Harrisonburg, Va.---A local veterinarian recommends pet owners to refrain from leaving pets in the car during the summer months because it can be deadly.
Veterinary Emergency Services Dr. Julia Carson said there are some visible consequences.
"If you see an animal panting heavily, their tongue out. In more severe cases they are completely lateral, laying on their side. No longer able to standup or function. They will start having seizures and they can slip into a coma very quickly," Carson said.
According to Carson, if the outside temperature is 75 degrees, a car can heat up to 115 degrees in just minutes.
"If you wouldn't leave your child in the car, you shouldn't leave your pet in the car," said Carson.
She said if you need to leave your pet in the car for a few minutes, the air conditioning must be running.
"The safest place for animals are at home. They don't need to go to the store. If they have separation anxiety, there is crate training, have somebody sit with them. But it's not safe to have them in the car in the summer," said Carson.
Pets can suffer heat exhaustion or severe heat stroke, if you leave them in a hot car for 10 to 30 minutes, according to Carson. However, in some cases you may not notice anything wrong with your pet, such as organs not properly working, until it is too late.
Dog Owner Cathryn Molloy said she wouldn't leave her dog in the car because she knows about the consequences.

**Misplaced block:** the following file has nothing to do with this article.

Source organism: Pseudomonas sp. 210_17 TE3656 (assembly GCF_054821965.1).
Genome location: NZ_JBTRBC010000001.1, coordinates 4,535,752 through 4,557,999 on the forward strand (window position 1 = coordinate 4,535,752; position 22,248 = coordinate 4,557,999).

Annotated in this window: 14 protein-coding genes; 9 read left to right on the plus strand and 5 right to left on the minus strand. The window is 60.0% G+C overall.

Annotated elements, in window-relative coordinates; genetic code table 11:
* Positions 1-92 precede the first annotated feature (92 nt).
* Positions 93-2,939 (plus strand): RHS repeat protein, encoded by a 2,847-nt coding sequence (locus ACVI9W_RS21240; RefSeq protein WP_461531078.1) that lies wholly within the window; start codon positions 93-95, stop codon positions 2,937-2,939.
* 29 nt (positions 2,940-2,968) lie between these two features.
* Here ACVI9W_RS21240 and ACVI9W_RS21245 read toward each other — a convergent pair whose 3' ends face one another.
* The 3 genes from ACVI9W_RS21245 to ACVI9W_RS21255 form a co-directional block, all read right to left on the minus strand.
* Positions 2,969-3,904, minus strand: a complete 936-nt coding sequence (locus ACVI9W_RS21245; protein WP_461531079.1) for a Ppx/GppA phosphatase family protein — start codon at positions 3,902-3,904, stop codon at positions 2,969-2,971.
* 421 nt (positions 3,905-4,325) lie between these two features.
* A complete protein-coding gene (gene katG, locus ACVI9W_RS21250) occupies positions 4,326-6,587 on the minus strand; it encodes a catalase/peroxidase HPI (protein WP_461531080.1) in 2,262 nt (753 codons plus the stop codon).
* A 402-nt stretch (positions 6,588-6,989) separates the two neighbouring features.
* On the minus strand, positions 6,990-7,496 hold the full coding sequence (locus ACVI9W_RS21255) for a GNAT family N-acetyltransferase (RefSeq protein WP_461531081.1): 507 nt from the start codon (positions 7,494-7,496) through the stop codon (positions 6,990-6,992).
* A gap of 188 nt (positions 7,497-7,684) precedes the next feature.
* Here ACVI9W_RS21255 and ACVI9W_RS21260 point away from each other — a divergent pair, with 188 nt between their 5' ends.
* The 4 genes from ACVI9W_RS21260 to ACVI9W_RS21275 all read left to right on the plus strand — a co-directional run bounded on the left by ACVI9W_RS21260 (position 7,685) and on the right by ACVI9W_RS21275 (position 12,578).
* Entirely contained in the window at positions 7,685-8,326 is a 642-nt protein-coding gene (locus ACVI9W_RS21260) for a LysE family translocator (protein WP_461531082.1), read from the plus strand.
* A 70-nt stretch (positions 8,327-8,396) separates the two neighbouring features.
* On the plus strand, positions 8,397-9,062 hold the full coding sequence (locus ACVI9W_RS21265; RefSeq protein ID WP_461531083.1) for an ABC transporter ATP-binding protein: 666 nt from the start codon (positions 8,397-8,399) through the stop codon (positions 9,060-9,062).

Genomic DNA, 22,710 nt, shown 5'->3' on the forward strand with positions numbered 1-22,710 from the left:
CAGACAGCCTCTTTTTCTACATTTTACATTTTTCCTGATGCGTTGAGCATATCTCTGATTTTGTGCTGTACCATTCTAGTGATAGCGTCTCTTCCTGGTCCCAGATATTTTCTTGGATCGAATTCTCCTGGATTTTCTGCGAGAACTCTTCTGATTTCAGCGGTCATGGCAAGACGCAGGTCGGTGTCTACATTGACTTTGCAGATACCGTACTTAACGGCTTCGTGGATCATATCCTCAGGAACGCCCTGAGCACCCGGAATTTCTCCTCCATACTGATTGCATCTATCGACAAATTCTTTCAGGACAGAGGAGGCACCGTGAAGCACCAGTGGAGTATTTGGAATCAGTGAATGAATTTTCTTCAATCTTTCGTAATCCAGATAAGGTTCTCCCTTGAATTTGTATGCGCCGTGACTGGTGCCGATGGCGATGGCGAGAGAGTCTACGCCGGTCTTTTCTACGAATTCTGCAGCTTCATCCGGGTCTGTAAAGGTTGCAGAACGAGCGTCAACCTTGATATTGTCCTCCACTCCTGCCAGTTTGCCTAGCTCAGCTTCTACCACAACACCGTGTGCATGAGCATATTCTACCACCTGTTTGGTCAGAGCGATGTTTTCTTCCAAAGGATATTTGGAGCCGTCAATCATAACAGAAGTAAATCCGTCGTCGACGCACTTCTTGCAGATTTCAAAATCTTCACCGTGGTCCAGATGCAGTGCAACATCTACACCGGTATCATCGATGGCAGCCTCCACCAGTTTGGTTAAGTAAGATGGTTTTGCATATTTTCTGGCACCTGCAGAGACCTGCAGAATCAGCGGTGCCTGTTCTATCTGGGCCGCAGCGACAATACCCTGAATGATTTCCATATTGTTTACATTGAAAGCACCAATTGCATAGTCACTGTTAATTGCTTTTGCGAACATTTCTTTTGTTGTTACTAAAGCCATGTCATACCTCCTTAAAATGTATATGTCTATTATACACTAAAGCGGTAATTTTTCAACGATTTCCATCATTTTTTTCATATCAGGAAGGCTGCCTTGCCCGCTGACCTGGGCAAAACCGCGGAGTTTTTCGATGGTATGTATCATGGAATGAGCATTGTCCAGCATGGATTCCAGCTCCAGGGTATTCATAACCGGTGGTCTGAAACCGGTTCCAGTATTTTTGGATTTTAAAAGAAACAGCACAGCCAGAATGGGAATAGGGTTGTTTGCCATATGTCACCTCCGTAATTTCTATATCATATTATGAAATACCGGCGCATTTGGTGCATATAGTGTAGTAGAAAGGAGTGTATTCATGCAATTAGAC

"You have to plan ahead for things like if you are going to be in your car for a while then you need to make other arrangements for them and not have them with you because they are not going to be able to be in the car and wait for you into places where they can't go inside," said Molloy.
She said you should treat your pets, how you treat yourself.
"You wouldn't want to be left in the hot car so probably your pet wouldn't either," said Molloy.
The Harrisonburg Police Department said there is no law in Virginia forbidding you from leaving a pet in your hot car. However, if the pet shows signs of exhaustion, such as panting heavily or is lethargic, you could potentially be charged with animal cruelty. In addition, officers would check the temperature of the car with a gauge to see if it is too hot for an animal.
© Copyright 2014 WHSV / Gray Television Group, Inc. All Rights Reserved.